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If one has some oscillating voltage signal, for example: $$V(t) = V_{max}\cos(2 \pi \nu_{0}t) e^{-\gamma t}$$ and you take the Fourier transform of this in the usual way to get: $$\hat{V}(\nu) = V_{max}\int^{+\infty}_{0} \cos(2 \pi \nu_{0}t) e^{-\gamma t} \ dt$$ Now I often see in literature the absolute value squared taken of the result, so $\left|\hat{V}(\nu) \right|^{2}$ the physical interpretation of which it is the energy per unit frequency.

My question is, if $\left|\hat{V}(\nu) \right|^{2}$ is energy per unit frequency, then what is the interpretation of $\left|\hat{V}(\nu) \right|$?

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This would be the so called magnitude spectrum, its unit is the same as the signal it's generated from, in the case of voltage its interpretation is "voltage by time over frequency" as opposed to "power by time over frequency" of the squared magnitude spectrum. In the ususal logarithmic representation, the two are proportional by a factor of 2 and essentially give you the same information.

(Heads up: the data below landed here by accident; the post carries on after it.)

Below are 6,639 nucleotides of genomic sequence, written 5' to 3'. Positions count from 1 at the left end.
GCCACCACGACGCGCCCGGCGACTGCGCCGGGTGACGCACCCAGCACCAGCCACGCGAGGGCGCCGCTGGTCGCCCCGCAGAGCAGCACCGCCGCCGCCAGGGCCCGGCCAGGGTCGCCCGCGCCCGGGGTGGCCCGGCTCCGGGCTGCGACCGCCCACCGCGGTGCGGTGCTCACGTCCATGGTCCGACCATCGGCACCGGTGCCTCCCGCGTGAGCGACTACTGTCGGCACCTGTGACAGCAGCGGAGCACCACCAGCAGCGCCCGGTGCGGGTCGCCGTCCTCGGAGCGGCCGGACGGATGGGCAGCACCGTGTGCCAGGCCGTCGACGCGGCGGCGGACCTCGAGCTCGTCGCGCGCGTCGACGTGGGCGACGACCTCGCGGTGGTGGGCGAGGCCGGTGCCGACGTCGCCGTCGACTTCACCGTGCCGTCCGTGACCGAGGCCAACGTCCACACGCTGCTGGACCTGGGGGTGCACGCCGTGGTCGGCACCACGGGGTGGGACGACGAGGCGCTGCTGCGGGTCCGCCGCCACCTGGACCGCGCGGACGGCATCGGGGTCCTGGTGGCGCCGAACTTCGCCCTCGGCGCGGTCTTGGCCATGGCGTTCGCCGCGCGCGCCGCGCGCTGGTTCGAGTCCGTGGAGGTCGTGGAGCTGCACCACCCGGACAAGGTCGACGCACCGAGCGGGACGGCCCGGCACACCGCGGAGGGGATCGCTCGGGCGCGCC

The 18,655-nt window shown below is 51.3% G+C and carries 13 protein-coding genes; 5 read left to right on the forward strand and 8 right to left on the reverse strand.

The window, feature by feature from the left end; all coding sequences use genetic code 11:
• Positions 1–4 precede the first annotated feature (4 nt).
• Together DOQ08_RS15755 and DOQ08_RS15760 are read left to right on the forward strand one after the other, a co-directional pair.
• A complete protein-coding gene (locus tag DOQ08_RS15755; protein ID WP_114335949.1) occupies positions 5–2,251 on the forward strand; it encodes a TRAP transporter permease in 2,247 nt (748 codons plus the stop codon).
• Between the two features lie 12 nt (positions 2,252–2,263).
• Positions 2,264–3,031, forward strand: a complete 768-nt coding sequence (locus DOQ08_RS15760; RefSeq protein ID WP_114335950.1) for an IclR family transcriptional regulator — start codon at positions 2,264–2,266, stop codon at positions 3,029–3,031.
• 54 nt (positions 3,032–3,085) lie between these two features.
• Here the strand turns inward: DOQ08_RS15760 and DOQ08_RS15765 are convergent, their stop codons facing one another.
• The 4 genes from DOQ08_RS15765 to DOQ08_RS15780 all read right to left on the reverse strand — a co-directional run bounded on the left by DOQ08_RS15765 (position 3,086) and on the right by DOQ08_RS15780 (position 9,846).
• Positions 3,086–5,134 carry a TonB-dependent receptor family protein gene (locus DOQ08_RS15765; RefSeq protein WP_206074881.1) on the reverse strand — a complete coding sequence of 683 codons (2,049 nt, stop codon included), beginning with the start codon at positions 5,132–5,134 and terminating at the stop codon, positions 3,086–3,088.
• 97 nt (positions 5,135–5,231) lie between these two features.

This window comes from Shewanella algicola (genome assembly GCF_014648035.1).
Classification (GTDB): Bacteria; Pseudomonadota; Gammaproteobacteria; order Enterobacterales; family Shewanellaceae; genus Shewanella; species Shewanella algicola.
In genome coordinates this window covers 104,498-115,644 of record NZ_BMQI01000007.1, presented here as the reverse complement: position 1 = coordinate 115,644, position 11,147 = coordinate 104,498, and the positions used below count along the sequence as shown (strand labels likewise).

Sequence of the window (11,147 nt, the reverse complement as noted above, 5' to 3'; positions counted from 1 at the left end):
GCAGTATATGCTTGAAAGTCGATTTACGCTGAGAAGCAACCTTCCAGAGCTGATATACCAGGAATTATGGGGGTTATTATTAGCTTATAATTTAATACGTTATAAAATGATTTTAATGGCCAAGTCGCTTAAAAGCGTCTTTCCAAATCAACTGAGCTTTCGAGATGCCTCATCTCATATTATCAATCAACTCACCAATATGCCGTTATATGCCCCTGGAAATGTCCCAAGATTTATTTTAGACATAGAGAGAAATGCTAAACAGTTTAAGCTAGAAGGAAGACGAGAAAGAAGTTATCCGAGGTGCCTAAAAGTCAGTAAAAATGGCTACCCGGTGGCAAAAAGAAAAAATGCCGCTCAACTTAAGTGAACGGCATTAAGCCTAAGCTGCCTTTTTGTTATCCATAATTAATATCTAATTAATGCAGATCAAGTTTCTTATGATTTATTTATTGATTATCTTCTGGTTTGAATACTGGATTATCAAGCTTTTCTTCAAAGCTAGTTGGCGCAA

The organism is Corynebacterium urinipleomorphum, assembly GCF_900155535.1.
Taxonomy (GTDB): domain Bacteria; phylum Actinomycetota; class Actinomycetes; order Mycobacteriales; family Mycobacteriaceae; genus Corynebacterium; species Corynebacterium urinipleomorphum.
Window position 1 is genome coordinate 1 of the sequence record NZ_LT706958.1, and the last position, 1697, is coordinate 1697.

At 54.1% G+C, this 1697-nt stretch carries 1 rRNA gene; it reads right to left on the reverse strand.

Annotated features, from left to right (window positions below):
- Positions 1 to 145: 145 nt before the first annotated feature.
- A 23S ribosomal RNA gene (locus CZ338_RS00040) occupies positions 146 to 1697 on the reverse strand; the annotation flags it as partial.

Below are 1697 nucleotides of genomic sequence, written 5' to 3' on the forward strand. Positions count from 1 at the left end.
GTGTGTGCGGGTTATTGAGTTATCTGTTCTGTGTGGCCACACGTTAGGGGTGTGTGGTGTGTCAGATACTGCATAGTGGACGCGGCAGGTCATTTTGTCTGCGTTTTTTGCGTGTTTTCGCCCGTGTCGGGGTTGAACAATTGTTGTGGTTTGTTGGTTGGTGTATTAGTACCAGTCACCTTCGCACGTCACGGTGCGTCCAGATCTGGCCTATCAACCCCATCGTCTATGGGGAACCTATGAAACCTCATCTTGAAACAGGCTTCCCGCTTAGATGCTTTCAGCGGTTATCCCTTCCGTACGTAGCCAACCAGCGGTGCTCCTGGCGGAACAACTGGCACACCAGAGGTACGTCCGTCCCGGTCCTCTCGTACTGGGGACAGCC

The $\cos$ function in your example is a so called power signal, not an energy signal, as it is infinitly long it has infinite energy, so to assess its energy in a practical way, one refers to its power (energy per time).

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    $\begingroup$ if $x(t)$ has units of Volts, then the unit of $X(f)$ is $Volts \cdot s$ (Volts-second). $\endgroup$ – Fat32 Apr 11 at 14:07
  • $\begingroup$ You are right of course, the continuous Fourier transform yields Vs. I was thinking of the DFT, which yields V. $\endgroup$ – Max Apr 12 at 5:40

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